Thursday, July 13, 2006

Celebrity Cookery

Only rarely does a "celebrity" cookbook interest me. Celebrities should be able to purchase ingredients that those who read cookbooks can't. In any event, celebrities mostly shouldn't be cooking anyway. Not as celebrities. Not unless you are a chef, e.g., Wolfgang Puck. He makes sense with his cookbooks.

During my usual flâneuring through life, I came across the following "celebrity" cook book:

The Stage at Ease / Marian Squire (Idaho : Caxton Printers, 1938).

the date, being old enough, interested me enough to be intriguing. And much to my surprise, when I read it, the "who's who" was extraordinary. Celebrities of all sorts: FDR, Rob't Benchley, Jack Dempsey, John Dos Passos, Robert Frost . . . yep! even a poet! What caught my eye more, were the names: William S. Hart, George Jean Nathan, Barney Oldfield ('inventor' of the Oldsmobile automobile) and Ed Sullivan (remember 1938, pre-television, Sullivan was a sports writer). But most amazing were names, you, dear reader, won't recognize, but names I've come across in the panoply of American Culture: John Held, Jr. (illustrator), George Ade (The Old Time Saloon, Not Wet, Not Dry, Just History), and Herbert Asbury (Gangs of New York).

Although I've known these names through their writings or successes for a long time, not all of them contributed worthy recipes. For example: William S. Hart gave his recipe as: Roast Beef and Horseradish. Nothing! Bah!

One Robert Nathan offers Crêpe Suzette without the accent mark over the e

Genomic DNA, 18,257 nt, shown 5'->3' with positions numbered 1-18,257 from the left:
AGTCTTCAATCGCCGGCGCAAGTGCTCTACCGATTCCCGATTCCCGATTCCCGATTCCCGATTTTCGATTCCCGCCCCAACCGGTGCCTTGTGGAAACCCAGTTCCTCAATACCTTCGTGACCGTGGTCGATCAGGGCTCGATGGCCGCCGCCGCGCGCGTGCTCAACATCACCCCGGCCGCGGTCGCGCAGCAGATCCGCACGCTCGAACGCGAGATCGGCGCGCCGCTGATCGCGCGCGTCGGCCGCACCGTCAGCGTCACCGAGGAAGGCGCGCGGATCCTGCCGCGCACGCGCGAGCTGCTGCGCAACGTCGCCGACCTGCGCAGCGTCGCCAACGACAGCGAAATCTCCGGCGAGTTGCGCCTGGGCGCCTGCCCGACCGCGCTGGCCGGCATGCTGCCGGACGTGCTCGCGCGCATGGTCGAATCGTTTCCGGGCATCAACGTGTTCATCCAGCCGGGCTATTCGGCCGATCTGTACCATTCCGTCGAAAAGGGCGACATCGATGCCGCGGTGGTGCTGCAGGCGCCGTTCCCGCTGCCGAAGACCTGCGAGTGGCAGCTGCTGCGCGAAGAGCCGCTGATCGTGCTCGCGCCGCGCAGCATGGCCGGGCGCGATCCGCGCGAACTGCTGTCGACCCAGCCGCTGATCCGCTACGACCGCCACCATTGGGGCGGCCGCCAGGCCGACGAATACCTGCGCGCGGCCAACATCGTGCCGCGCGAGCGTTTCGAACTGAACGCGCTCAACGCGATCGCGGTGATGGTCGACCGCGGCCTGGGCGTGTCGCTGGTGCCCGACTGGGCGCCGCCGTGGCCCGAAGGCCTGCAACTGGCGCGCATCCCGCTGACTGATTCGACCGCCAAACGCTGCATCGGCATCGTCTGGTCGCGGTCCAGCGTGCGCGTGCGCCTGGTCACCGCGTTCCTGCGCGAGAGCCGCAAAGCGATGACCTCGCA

1 whole egg
3 T. flour (level tablespoons)
1 pinch of salt
1 T brandy

jelly or powdered sugar

Brandy for flaming

Beat the egg and salt. Whisk in the flour. Add the brandy. Make crêpes in a sloping sided sauté pan over medium heat. Cook on both sides, about 60 seconds each side. When all are ready, add 1 teaspoon of jelly or a sprinkle of powdered sugar in each. Transfer back to a pan, add 2 T. of brandy and flame.

Herbert Asbury's recipe is given verbatin:

"Fillet a samllmouthed black bass, preferably caught in an Adirondack lake, then dip the pieces in milk and roll in yellow corn meal in which cinnamon has been mixed to taste--the more the better. Then fry crisp in butter. This not only tastes better than it sounds, but is very nice to sniff while cooking."

George Jean Nathan, theater critic gave:

Canapé Colony

8 ounces of beurre blanc sauce. (Which is a butter sauce, flavored with: shallots, and vinegar, or white wine, or lemon juice. Rasp the shallots, use salted butter, heat the butter in a sauce pan. When the shallot aroma fills your nose, add either: vinegar, white wine, or lemon juice. Remove to a bain-marie (double boiler) and keep warm.

4 ounces of lobster sauce

32 ounces of cooked, flaked crab meat.

44 toast points

2 egg yolks
1 cup grated Parmesan cheese
1 tablespoon of the crabmeat/lobster sauce, above

Beat the yolks, add the sauce and blend in the cheese.


Onto each piece of toast, put a tablespoon of the sauce and then cover with a few drops of topping.

Place each piece onto a baking sheet and run the batch under the broiler for glazing. Serve nicely browned.

But enough! I've made myself hungry and must now go eat!

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